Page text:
Should the Legal Driving Age Change, or Could Younger Ages Crack Under Responsibility?

Many students could use the benefits of driving younger than what they’re legally allowed to, but why is the legal age so high in the first place?

Should the Legal Driving Age Change, or Could Younger Ages Crack Under Responsibility?

In most states, 16 is the legal age for a minor to drive a car. However, 16 is too long of a wait. The legal age to drive should be lowered. We should be able to take the permit test at 14, and receive our driver’s license around the time we turn 15.

In my opinion, driving should be based on how comfortable you are and your personal maturity level. Depending on these factors, I believe anyone can learn to drive. For example, I was taught how to drive at a young age and I have continuously practiced since I was young. I have practiced in trucks, cars, jeeps, and other off-road vehicles. Having a good teacher who teaches the correct ways of driving and the reasons why you avoid doing certain things makes driving much easier to understand, therefore it comes easier.

The legal driving age should be lowered to ages 14 and 15. It doesn’t matter how old you are, I feel anyone can drive recklessly or be excellent during their adolescent years. I know many drivers above 16 who do not drive safely on the road and yet they still were able to get their licenses. The time and understanding put into learning should reflect on their driving skills, not their age. Also, younger people are also known to have a faster reaction time and are better at navigating than older people, this is a benefit of young drivers.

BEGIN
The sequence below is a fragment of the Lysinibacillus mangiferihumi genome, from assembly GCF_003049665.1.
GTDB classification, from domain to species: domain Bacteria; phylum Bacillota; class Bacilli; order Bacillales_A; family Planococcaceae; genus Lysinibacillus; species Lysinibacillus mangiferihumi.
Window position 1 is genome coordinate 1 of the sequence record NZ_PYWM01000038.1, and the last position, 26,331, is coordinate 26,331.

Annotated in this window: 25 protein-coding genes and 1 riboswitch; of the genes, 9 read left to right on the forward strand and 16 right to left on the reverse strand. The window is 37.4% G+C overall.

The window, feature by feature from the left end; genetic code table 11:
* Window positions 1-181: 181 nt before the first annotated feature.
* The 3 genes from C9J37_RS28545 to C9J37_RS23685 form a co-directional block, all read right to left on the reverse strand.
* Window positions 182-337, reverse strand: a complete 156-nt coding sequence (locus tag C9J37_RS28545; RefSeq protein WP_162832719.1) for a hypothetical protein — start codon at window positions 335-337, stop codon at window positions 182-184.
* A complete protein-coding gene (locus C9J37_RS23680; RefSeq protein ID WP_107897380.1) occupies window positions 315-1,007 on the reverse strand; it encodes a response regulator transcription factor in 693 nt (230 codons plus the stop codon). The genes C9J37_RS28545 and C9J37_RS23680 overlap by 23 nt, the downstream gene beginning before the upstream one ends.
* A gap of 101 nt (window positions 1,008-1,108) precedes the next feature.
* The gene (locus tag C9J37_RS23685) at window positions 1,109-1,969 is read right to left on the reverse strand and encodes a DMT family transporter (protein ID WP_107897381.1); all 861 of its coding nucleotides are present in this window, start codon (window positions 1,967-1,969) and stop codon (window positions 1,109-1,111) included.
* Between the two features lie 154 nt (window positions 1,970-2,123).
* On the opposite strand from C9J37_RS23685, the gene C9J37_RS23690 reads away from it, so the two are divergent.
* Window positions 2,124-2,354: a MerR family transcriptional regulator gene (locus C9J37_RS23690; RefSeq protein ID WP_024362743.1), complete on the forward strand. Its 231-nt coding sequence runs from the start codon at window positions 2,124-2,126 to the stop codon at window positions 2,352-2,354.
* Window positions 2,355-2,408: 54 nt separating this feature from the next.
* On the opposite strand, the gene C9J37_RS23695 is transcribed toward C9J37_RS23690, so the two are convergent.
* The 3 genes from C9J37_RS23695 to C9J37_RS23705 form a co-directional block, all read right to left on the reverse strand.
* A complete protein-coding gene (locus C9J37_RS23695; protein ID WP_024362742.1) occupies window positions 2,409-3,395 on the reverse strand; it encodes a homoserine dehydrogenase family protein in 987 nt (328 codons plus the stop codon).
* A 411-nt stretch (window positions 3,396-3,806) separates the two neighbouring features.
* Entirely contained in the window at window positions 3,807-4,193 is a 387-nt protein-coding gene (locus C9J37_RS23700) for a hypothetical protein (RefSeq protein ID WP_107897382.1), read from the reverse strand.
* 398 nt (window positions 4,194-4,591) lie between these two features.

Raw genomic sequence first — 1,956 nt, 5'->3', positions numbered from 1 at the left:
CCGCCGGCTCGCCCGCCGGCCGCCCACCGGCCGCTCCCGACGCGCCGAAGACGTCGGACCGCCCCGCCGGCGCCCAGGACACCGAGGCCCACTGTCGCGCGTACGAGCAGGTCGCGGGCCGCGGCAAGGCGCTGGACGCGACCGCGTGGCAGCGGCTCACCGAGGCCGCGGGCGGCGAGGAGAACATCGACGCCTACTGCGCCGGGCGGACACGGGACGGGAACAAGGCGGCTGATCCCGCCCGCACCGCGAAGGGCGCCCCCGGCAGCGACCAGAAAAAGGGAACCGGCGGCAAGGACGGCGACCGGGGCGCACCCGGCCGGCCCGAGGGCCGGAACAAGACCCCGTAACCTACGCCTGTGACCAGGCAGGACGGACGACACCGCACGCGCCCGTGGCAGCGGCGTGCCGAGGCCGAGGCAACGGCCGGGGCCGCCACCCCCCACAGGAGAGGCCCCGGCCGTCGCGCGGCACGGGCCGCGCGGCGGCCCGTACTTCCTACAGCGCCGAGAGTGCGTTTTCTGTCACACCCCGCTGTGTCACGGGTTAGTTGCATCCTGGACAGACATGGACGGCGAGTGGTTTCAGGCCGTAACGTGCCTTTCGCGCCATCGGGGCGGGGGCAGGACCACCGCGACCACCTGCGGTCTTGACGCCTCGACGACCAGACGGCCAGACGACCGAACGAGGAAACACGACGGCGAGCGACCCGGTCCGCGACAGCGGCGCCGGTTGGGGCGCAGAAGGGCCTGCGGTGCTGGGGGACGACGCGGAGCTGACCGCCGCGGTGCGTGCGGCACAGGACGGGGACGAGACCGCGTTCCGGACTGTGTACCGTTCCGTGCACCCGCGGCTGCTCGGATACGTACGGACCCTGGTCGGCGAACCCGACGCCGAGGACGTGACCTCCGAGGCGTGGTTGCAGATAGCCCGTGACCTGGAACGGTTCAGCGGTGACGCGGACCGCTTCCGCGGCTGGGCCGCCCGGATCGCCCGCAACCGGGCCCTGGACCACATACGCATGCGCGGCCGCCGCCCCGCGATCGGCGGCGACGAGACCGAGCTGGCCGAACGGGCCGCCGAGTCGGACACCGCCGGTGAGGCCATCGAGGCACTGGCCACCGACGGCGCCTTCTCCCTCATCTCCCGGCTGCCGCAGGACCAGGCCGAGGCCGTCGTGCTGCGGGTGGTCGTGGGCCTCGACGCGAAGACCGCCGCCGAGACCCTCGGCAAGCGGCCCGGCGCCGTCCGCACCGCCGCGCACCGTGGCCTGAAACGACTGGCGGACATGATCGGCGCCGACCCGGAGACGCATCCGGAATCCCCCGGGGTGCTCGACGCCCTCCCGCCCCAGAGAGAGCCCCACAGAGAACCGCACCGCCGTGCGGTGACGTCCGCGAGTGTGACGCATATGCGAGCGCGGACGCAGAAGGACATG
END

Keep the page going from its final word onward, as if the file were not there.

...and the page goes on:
The advantage of the legal driving age being cut down to 14 or 15 is that we would be able to help our peers and adults out. Many high school students that participate in sports or clubs are younger than 16, meaning they have to rely on a licensed driver to take them but it can be a great deal that causes large amounts of stress. Being able to get around to practice or meetings without having to worry about a ride would help everyone out and it would be significantly easier. Another issue with teenagers not having their licenses is the feeling of bothering everyone for a ride every time there is an out-of-school event with classmates. When a ride isn’t available that leads to missing out on high school experiences, which is not a good time, it can lead to feeling lonely and being left out. Being included during high school is important and not putting yourself out there and being able to make memories because of transportation problems is an awful feeling.

Some others may disagree because they think maturity comes with age, but studies on the brain and its development suggest that most people don’t reach full maturity until age 25 (NPR). If this is factual, then ideally no one under the age of 25 should be able to drive. If a 16-year-old who isn’t fully mature is able to drive, younger people should be able to also. They may also feel that younger people may not be able to handle such responsibility from this such as peer pressure from their friends to drive recklessly and make others on the road unsafe. Furthermore, they wouldn’t be able to get their permit or license if proven unable to safely drive and they would get their license revoked if they broke the law.

A small age gap should not mean young teens should be completely belittled and be offered fewer options.